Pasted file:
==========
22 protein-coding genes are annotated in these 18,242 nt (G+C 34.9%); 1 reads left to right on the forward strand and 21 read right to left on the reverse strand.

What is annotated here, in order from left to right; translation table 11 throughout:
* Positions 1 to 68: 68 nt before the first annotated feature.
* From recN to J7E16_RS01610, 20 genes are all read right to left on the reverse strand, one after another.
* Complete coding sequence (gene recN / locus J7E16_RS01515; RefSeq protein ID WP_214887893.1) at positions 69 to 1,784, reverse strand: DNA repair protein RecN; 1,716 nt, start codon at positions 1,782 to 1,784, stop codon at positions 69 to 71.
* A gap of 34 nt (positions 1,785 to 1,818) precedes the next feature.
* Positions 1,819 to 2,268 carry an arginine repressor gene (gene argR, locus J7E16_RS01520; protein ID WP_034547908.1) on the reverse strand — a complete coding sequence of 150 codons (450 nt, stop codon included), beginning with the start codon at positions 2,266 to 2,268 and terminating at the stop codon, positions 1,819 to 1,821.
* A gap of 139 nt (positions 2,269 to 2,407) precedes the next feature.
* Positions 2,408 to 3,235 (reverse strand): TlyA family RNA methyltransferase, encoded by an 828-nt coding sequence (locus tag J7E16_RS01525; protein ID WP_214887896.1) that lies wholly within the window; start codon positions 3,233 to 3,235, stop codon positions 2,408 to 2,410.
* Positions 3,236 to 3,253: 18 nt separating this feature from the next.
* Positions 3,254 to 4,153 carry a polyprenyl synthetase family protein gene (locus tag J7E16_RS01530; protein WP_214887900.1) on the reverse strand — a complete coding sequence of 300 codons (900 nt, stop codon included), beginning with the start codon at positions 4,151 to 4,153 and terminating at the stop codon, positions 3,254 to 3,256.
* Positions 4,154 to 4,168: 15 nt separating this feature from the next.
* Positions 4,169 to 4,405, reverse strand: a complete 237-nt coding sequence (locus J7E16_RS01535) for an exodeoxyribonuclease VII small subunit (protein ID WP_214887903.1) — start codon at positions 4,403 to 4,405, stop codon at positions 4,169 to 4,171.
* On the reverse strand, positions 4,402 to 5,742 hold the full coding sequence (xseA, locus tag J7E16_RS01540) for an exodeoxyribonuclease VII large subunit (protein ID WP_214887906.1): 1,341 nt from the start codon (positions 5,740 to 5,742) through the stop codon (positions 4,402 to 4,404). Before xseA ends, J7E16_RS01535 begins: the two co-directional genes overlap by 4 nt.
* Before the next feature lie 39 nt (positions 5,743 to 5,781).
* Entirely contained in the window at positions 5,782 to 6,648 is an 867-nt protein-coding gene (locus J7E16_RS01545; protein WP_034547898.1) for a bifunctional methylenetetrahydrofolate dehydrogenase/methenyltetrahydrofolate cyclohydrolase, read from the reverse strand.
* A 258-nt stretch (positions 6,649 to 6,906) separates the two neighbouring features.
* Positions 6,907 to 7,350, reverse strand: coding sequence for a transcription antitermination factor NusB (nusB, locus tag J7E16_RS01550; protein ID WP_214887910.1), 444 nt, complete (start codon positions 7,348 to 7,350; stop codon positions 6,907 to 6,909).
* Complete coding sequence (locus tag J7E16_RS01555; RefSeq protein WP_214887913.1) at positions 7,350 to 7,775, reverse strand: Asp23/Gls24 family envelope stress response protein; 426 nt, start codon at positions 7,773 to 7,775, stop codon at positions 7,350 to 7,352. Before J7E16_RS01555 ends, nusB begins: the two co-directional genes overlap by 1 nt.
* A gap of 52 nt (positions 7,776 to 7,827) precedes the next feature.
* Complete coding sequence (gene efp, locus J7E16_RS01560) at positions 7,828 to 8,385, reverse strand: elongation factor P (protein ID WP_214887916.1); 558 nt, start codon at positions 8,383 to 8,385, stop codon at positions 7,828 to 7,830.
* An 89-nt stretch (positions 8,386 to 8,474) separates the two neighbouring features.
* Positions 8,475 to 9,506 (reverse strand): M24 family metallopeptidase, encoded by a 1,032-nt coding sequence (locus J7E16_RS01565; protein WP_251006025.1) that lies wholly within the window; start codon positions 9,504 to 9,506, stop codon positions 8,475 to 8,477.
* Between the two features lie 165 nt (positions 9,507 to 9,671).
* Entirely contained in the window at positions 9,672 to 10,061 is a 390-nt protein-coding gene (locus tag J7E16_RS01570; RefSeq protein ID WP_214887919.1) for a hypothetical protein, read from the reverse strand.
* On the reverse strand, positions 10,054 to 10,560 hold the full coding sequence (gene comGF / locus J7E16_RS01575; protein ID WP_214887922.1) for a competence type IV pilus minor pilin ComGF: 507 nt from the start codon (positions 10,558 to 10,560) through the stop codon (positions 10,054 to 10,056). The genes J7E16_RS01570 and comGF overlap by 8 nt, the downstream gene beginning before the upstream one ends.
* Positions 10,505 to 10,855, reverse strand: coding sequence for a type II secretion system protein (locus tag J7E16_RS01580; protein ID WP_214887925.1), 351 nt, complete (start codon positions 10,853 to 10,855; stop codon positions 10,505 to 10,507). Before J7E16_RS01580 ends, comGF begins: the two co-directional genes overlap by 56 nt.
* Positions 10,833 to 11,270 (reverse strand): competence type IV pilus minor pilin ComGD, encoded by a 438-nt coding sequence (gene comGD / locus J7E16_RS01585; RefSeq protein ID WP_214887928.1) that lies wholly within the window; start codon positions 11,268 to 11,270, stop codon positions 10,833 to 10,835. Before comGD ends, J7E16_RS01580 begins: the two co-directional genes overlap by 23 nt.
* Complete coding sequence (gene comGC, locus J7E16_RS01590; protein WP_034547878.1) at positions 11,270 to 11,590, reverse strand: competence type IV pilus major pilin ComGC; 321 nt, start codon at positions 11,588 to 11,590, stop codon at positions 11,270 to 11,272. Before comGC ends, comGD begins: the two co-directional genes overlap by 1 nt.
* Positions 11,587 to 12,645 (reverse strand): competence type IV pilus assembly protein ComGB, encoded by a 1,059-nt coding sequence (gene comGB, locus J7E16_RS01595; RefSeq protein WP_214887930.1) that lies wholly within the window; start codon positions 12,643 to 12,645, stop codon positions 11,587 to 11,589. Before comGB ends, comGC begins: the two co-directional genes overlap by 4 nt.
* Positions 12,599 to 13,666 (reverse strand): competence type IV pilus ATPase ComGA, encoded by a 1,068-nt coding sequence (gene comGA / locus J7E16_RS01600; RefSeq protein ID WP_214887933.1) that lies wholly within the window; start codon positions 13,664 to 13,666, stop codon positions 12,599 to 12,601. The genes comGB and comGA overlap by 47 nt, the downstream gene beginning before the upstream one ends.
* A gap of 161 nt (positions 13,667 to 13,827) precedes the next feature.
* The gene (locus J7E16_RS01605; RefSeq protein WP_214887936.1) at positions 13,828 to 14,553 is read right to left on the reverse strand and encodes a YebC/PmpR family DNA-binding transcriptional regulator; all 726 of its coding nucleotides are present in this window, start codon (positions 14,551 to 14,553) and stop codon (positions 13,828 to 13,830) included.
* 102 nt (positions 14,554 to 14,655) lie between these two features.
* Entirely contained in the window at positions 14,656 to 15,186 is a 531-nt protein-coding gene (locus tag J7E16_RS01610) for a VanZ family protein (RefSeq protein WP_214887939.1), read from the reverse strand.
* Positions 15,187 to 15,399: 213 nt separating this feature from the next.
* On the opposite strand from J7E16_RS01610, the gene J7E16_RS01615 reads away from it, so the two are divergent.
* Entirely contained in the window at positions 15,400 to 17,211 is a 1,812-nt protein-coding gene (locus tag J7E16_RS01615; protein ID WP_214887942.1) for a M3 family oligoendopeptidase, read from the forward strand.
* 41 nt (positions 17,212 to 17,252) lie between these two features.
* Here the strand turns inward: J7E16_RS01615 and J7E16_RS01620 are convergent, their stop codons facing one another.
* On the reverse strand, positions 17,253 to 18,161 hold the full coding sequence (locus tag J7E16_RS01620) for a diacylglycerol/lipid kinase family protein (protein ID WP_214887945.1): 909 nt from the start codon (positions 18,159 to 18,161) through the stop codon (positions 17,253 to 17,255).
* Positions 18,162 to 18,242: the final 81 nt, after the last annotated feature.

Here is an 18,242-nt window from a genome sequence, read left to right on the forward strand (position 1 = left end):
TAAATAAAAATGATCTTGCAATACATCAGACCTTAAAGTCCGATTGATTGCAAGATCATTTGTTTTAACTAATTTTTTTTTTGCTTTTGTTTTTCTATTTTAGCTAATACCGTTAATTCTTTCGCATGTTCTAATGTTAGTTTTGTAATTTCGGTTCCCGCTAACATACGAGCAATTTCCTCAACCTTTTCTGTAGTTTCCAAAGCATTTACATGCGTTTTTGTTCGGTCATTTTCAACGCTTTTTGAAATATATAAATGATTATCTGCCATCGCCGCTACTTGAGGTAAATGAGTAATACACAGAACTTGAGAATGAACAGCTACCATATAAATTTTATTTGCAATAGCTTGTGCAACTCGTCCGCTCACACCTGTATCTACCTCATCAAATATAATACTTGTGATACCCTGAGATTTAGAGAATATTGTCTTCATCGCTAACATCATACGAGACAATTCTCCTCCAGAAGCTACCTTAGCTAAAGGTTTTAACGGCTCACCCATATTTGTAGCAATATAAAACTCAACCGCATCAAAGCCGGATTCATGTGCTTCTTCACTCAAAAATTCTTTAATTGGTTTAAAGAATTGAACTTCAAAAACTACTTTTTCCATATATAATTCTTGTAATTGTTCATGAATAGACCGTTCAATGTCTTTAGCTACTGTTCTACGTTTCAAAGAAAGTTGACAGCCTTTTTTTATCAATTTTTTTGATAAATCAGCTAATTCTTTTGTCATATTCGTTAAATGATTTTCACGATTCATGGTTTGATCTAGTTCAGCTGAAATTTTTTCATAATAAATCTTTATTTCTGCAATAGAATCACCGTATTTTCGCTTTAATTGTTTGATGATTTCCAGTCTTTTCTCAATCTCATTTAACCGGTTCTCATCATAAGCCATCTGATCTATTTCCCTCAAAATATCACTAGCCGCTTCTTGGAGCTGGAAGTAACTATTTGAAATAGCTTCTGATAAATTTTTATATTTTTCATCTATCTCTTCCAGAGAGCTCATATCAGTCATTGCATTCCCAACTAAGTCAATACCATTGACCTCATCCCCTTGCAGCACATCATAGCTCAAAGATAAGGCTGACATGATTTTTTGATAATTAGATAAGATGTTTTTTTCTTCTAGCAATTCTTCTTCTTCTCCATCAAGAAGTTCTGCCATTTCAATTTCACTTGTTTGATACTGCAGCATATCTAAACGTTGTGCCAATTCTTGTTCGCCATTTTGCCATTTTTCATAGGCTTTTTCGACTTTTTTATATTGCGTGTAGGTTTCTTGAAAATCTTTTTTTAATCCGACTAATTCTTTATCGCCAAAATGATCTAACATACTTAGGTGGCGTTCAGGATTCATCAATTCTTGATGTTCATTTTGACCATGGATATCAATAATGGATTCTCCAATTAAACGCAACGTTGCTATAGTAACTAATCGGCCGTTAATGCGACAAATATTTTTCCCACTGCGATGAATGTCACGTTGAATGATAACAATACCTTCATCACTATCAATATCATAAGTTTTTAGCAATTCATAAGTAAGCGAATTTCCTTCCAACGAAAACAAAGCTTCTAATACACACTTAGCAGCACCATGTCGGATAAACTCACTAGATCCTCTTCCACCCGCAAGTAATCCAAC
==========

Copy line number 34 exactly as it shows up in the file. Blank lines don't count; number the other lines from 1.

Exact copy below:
* 102 nt (positions 14,554 to 14,655) lie between these two features.